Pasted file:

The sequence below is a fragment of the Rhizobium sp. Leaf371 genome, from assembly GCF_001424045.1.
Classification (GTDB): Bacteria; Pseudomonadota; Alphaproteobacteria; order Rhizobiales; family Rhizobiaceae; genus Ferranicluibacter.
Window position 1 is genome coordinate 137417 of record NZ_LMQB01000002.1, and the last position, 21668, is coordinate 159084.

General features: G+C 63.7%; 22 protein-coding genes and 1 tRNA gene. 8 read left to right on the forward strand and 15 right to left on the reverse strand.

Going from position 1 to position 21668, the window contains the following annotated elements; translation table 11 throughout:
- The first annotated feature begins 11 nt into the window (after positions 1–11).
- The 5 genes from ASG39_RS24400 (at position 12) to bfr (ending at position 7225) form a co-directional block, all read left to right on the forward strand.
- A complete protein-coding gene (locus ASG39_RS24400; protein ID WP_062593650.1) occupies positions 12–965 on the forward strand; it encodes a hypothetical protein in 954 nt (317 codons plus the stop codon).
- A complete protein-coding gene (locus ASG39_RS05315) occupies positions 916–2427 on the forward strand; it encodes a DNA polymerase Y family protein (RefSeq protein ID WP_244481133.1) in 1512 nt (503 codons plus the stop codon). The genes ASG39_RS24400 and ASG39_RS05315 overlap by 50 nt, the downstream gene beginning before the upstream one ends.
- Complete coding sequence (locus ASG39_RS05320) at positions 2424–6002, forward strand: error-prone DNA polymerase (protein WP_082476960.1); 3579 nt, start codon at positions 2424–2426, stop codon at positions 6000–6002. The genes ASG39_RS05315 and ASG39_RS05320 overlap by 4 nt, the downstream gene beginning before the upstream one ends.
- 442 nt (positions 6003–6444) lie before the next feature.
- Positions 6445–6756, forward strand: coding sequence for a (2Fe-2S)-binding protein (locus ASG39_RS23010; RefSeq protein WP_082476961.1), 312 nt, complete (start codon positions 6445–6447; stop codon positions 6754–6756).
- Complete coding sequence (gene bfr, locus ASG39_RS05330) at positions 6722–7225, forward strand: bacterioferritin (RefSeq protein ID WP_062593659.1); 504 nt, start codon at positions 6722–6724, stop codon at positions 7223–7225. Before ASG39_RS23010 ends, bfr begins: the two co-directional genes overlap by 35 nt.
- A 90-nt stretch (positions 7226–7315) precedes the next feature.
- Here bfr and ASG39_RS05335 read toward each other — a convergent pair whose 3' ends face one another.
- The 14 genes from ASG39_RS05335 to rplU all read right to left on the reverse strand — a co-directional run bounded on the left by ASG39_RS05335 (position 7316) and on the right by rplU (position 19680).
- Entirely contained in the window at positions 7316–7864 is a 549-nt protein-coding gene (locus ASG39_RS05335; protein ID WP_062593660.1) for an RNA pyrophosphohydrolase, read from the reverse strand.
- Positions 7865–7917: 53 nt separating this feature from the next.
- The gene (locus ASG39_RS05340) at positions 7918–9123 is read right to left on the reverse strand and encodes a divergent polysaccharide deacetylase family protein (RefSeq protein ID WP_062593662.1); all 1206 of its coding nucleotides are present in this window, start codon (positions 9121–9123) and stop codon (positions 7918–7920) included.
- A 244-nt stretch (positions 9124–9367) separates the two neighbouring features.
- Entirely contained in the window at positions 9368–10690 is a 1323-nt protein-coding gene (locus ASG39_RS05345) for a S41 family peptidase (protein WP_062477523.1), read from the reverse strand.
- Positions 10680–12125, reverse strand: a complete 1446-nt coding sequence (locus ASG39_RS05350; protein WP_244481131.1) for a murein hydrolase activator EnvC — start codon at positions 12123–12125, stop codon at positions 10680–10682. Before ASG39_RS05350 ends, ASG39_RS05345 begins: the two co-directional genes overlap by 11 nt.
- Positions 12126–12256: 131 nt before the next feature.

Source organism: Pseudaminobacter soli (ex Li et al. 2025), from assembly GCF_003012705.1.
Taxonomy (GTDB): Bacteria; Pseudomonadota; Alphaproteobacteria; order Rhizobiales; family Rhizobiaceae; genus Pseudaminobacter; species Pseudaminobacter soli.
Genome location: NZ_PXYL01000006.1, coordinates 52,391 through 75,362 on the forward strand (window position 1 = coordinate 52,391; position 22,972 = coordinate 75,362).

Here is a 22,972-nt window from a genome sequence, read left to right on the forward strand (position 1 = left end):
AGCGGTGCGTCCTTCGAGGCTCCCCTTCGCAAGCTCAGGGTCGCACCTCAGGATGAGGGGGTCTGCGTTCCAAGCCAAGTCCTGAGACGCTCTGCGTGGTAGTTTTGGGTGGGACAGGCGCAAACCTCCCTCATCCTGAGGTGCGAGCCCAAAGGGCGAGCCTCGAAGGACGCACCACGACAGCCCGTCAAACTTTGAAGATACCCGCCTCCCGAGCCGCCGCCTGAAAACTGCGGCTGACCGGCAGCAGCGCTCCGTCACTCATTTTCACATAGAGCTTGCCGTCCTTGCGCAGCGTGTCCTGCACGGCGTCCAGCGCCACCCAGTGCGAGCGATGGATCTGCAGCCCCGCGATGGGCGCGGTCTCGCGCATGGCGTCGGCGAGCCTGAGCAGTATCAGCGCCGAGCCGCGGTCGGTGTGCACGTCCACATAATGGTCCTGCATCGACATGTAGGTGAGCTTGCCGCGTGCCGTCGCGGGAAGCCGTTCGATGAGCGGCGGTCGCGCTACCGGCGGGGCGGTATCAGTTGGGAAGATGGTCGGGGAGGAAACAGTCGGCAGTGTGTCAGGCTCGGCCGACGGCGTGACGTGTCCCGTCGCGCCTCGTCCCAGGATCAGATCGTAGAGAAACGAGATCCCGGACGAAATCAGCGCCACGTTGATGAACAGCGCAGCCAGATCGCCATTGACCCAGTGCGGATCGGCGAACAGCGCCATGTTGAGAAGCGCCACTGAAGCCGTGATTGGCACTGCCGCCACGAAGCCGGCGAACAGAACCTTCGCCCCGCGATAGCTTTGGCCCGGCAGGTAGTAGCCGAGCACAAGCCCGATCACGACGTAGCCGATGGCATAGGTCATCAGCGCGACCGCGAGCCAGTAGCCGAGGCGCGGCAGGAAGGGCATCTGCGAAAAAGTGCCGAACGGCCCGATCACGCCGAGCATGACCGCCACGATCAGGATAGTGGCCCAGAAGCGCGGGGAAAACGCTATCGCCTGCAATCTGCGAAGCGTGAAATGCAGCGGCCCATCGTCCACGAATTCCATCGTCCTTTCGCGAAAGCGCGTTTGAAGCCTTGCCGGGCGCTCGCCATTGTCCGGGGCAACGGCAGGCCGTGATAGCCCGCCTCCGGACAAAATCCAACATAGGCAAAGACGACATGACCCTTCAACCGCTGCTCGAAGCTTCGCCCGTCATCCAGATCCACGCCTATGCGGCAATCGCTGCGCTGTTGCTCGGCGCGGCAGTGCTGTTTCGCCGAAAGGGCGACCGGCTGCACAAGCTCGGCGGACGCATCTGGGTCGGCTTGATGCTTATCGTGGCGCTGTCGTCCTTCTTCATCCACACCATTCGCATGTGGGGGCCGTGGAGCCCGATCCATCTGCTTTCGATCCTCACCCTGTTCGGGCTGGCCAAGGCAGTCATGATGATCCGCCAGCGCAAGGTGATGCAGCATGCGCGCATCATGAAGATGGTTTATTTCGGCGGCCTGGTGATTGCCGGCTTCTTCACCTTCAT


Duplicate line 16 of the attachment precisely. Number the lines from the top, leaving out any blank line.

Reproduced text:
- The 14 genes from ASG39_RS05335 to rplU all read right to left on the reverse strand — a co-directional run bounded on the left by ASG39_RS05335 (position 7316) and on the right by rplU (position 19680).